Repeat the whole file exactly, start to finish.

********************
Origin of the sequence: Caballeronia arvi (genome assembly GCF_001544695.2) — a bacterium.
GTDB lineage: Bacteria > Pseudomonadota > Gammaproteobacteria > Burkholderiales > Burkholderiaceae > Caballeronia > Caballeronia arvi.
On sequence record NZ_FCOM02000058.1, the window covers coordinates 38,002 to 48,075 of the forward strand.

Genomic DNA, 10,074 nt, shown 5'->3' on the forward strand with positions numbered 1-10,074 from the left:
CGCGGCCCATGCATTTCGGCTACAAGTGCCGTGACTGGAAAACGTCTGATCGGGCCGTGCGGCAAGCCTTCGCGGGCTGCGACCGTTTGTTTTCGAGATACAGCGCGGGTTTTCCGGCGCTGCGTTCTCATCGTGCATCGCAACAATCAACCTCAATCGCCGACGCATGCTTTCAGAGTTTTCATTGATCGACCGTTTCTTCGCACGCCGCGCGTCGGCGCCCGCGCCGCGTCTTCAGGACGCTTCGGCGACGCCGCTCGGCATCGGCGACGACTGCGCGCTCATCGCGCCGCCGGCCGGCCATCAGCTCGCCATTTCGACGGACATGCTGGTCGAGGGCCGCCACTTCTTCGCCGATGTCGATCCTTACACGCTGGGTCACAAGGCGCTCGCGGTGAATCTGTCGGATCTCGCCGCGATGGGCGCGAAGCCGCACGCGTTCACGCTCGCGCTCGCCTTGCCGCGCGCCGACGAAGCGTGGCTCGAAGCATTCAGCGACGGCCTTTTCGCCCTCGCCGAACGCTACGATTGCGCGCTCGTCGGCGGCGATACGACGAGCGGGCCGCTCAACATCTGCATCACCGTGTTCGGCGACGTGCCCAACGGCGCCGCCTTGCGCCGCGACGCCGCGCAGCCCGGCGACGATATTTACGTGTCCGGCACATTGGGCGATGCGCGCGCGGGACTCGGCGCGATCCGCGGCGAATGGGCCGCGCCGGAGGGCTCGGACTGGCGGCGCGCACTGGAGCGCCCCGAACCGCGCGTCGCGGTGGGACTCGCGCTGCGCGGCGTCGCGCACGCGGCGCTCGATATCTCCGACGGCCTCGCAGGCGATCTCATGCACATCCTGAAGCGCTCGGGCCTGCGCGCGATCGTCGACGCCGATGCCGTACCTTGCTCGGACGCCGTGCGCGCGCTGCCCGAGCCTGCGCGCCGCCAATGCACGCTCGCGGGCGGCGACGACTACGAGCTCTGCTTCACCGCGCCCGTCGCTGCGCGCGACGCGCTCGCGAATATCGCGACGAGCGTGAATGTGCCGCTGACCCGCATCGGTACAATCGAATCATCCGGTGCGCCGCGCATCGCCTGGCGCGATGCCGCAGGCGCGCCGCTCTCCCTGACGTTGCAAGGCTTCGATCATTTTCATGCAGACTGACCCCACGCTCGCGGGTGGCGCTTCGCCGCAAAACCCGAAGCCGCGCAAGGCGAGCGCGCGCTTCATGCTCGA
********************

Origin of the sequence: Caballeronia arvi (genome assembly GCF_001544695.2) — a bacterium.
GTDB lineage: Bacteria > Pseudomonadota > Gammaproteobacteria > Burkholderiales > Burkholderiaceae > Caballeronia > Caballeronia arvi.
On sequence record NZ_FCOM02000058.1, the window covers coordinates 38,002 to 48,075 of the forward strand.

Genomic DNA, 10,074 nt, shown 5'->3' on the forward strand with positions numbered 1-10,074 from the left:
CGCGGCCCATGCATTTCGGCTACAAGTGCCGTGACTGGAAAACGTCTGATCGGGCCGTGCGGCAAGCCTTCGCGGGCTGCGACCGTTTGTTTTCGAGATACAGCGCGGGTTTTCCGGCGCTGCGTTCTCATCGTGCATCGCAACAATCAACCTCAATCGCCGACGCATGCTTTCAGAGTTTTCATTGATCGACCGTTTCTTCGCACGCCGCGCGTCGGCGCCCGCGCCGCGTCTTCAGGACGCTTCGGCGACGCCGCTCGGCATCGGCGACGACTGCGCGCTCATCGCGCCGCCGGCCGGCCATCAGCTCGCCATTTCGACGGACATGCTGGTCGAGGGCCGCCACTTCTTCGCCGATGTCGATCCTTACACGCTGGGTCACAAGGCGCTCGCGGTGAATCTGTCGGATCTCGCCGCGATGGGCGCGAAGCCGCACGCGTTCACGCTCGCGCTCGCCTTGCCGCGCGCCGACGAAGCGTGGCTCGAAGCATTCAGCGACGGCCTTTTCGCCCTCGCCGAACGCTACGATTGCGCGCTCGTCGGCGGCGATACGACGAGCGGGCCGCTCAACATCTGCATCACCGTGTTCGGCGACGTGCCCAACGGCGCCGCCTTGCGCCGCGACGCCGCGCAGCCCGGCGACGATATTTACGTGTCCGGCACATTGGGCGATGCGCGCGCGGGACTCGGCGCGATCCGCGGCGAATGGGCCGCGCCGGAGGGCTCGGACTGGCGGCGCGCACTGGAGCGCCCCGAACCGCGCGTCGCGGTGGGACTCGCGCTGCGCGGCGTCGCGCACGCGGCGCTCGATATCTCCGACGGCCTCGCAGGCGATCTCATGCACATCCTGAAGCGCTCGGGCCTGCGCGCGATCGTCGACGCCGATGCCGTACCTTGCTCGGACGCCGTGCGCGCGCTGCCCGAGCCTGCGCGCCGCCAATGCACGCTCGCGGGCGGCGACGACTACGAGCTCTGCTTCACCGCGCCCGTCGCTGCGCGCGACGCGCTCGCGAATATCGCGACGAGCGTGAATGTGCCGCTGACCCGCATCGGTACAATCGAATCATCCGGTGCGCCGCGCATCGCCTGGCGCGATGCCGCAGGCGCGCCGCTCTCCCTGACGTTGCAAGGCTTCGATCATTTTCATGCAGACTGACCCCACGCTCGCGGGTGGCGCTTCGCCGCAAAACCCGAAGCCGCGCAAGGCGAGCGCGCGCTTCATGCTCGA